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The #1 Lesson For A Successful Studio Environment




Dance Studio Owners

As dance teachers, we are often thinking about our choreography, our warm-ups and our across the floor and center combos before the day’s classes commence.  Over the course of a season we exhaust ourselves trying to be creative and think of the best possible lesson plans for individual classes and how we will implement those lessons. We become consumed with watching our students’ progress, how to get pieces set and how to organize rehearsals so that the end product is “ready” for audience viewing.

While all of these elements are essential to a successful class structure, often we miss the boat on what is the #1, most important lesson of all. The lesson that must be the prerequisite to everything else we teach in the studio; the lesson that supersedes all of the above so that the studio learning environment is viable and lends itself to learning, comprehension and application. That lesson….classroom management and expectations. It seems simple enough to think about right? You have to manage your class before you can even think about dance steps and choreography? But, the truth is, I have seen many dance classes where there is more time congregating and conversing among students and teachers, more time getting children settled and quiet and in their spots than there is actual dancing going on. Why? It’s pretty basic really. Time was not allotted in the beginning of the year to set the precedent of what the studio etiquette and behavioral expectation was. Without that lesson on Day #1, you are setting yourself and your students up for failure…or at the very least not optimizing their learning experience.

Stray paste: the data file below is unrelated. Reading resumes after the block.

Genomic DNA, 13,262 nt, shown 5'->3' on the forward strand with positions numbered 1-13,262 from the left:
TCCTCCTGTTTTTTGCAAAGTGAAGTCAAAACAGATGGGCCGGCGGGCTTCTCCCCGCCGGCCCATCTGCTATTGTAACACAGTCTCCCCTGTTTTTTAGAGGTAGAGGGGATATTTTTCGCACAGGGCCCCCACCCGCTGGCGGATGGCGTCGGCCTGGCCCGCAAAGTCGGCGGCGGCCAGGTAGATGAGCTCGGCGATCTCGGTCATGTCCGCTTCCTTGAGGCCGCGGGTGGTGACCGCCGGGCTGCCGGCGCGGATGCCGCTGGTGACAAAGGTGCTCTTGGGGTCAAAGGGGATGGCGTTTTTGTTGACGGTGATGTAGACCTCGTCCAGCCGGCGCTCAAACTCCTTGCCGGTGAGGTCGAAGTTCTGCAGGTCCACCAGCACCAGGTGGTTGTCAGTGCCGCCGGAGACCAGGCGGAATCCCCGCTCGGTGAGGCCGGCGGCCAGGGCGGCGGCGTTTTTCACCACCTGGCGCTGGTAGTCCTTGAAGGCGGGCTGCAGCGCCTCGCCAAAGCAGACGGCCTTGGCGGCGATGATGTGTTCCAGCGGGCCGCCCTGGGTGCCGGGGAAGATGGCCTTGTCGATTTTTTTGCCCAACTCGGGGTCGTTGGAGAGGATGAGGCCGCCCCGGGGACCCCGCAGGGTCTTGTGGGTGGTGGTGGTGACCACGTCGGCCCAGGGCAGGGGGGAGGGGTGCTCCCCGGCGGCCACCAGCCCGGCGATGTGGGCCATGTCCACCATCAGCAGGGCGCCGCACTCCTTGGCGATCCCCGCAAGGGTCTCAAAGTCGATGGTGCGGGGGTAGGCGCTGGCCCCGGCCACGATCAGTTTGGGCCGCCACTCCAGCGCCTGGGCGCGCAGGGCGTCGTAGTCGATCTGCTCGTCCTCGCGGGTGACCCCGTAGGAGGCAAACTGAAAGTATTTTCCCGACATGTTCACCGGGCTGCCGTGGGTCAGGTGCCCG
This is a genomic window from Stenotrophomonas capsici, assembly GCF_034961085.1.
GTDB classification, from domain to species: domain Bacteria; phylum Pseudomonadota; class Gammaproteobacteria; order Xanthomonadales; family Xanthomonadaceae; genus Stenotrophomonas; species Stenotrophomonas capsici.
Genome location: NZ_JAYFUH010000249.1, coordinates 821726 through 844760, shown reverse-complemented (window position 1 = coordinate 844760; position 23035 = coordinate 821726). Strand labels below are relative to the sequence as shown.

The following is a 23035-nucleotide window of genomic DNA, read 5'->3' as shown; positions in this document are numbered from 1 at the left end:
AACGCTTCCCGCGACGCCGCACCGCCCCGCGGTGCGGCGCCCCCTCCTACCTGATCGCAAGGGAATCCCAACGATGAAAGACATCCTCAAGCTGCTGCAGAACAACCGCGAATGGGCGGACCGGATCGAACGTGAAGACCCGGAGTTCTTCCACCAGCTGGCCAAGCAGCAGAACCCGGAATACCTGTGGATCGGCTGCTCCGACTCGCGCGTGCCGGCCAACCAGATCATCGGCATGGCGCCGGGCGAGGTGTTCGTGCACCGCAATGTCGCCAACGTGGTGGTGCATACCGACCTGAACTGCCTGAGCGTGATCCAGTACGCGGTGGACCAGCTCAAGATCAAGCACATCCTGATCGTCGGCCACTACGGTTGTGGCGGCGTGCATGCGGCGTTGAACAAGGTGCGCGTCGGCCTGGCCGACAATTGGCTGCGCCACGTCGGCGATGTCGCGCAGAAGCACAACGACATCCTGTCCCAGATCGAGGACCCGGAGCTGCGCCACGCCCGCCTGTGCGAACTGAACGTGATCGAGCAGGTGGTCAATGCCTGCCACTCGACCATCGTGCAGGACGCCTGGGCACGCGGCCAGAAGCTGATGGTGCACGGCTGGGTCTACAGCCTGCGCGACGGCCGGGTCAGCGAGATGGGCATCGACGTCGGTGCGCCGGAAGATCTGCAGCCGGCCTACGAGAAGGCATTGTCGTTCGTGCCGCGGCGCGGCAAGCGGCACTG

Like any other children, they need structure and look to you to administer it. Without it, chaos will eventually erupt. How are they to know your studio expectations if you don’t set the guidelines transparently for them and secondly, follow through with them? This should be part of not only class culture, but studio culture; where a common mindset is instilled. Without successful classroom management you are leaving the studio door wide open, class after class for disruption, unfocused dancers and confusion….as well as frustration on your part.

So, how do you set up a successful studio environment where there is no doubt as to what the rules and proper procedure is? This ideally should commence with the very first day of class (but if you missed that opportunity, don’t worry….just start it with the first day of a new session after a studio break!) While it may take a few classes for it to become the natural rhythm of the class, letting dancers know on that first day what is expected of them will surely set the bar and help them understand that you and them are there to dance, not to socialize. What is important for every teacher to think about prior to discussing with and showing students these expectations is what is really important to you as the teacher.

Are you a teacher that expects your dancers to come in quietly and start warming up when they enter the studio?

Are you a teacher who likes your dancers to line up all of their belongings in a certain spot when they come in?

Are you a teacher who prefers dancers sit ready with their dance notebooks open every week reviewing the previous class?

Or, are you a teacher that likes to take the first five minutes of class to catch up with dancers and check in with everyone?